2015 – Exploring the iceberg


2015 – Exploring the iceberg

 

The past years 2013, 14 we touched the ice berg with higher digital spends, long format story based ads, adoption of online shopping and flourishing of e-commerce businesses and better and more impactful government advertising. In the coming years we shall explore the iceberg and comprehend its magnitude. The developments in 2014 will continue and better in 2015 and also the year should see (I hope) new trends responding to the changes happening around.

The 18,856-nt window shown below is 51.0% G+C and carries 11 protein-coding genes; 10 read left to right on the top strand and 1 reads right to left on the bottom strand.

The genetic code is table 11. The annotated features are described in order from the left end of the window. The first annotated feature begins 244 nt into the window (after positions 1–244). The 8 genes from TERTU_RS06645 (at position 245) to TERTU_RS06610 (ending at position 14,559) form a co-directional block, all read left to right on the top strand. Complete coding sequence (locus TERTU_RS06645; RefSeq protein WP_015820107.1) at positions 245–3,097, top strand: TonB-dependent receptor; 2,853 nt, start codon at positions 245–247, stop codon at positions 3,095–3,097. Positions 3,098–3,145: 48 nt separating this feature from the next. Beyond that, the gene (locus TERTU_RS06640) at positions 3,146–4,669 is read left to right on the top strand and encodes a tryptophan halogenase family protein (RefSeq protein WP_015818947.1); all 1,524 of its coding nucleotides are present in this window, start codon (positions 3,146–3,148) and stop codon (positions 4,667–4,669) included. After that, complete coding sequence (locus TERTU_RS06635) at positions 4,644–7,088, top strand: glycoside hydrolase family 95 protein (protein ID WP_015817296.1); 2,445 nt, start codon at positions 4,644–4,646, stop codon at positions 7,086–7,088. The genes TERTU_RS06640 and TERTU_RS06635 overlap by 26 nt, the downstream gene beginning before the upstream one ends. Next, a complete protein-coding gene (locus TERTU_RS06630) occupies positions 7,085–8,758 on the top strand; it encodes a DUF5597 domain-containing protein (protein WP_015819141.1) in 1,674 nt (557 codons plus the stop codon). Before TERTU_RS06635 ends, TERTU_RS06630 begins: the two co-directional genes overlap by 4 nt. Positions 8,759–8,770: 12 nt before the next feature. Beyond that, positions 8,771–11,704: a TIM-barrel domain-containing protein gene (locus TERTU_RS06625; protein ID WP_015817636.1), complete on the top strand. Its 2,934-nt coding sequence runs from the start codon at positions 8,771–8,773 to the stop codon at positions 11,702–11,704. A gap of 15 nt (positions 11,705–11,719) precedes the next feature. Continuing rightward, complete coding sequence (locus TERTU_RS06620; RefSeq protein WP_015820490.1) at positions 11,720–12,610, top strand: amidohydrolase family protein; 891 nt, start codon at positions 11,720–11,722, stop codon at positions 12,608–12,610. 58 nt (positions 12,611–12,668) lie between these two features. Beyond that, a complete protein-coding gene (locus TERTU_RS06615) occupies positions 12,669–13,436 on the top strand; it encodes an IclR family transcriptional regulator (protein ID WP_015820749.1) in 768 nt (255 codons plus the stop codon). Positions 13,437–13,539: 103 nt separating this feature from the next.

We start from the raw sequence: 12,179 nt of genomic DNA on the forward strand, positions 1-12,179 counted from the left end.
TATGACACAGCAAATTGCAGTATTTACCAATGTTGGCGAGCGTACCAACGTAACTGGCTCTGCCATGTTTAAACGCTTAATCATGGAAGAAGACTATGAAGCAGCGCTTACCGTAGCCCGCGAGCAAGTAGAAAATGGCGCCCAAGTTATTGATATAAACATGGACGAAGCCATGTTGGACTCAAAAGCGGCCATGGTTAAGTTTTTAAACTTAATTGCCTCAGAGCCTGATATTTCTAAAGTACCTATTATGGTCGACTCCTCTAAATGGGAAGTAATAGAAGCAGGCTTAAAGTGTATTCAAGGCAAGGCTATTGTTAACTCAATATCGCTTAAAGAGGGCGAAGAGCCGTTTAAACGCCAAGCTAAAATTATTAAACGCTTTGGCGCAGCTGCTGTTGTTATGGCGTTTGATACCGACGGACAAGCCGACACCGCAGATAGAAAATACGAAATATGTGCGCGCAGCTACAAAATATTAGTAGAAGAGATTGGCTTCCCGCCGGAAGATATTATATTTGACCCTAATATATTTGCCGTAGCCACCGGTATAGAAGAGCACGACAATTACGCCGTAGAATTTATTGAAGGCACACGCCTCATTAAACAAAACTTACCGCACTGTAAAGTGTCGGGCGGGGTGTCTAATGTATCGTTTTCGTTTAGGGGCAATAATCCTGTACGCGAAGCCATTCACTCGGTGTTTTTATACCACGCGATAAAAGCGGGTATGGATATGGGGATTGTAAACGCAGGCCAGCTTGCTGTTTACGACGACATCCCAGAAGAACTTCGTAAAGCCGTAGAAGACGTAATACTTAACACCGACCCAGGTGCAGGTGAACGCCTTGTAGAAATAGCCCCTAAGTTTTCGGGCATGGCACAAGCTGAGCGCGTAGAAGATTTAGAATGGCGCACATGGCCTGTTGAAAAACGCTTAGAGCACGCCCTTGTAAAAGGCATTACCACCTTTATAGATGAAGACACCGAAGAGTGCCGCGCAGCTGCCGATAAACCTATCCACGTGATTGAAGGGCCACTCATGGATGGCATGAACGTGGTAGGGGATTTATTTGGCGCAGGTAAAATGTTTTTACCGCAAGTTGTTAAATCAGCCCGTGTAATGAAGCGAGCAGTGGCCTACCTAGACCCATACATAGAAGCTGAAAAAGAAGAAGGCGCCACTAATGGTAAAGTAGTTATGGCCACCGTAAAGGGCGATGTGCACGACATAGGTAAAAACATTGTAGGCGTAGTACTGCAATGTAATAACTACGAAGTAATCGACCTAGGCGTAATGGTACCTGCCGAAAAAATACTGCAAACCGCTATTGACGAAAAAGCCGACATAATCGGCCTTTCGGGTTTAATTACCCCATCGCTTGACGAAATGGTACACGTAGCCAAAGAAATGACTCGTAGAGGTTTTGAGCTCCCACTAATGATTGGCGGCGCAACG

The adoption of internet and its influence in communication and advertising will continue with higher growth rates. A recent report by McKinsey & Company and Facebook said India would add close to 300 million internet users by 2018 to make up an online population of just under 500 million people. While this trend is acknowledged by the advertising industry, the adoption of this trend in the rural areas is still to be explored. Few pioneers like HUL with its Kan Khajura Tesan have taken steps in this direction; with more than 80 million internet users and increasing consumption of low cost, internet enabled smart phones in the rural markets I hope to see more work in this space. Internet and mobile multimedia is used more for entertainment in the rural areas unlike urban where the use is more for social purposes. This insight should lead marketers to create more entertaining content for the rural population in 2015. What happened on ground all these years should go online, catering to masses; things like music, performances, plays and movies are likely to go online and accessed through mobile phones.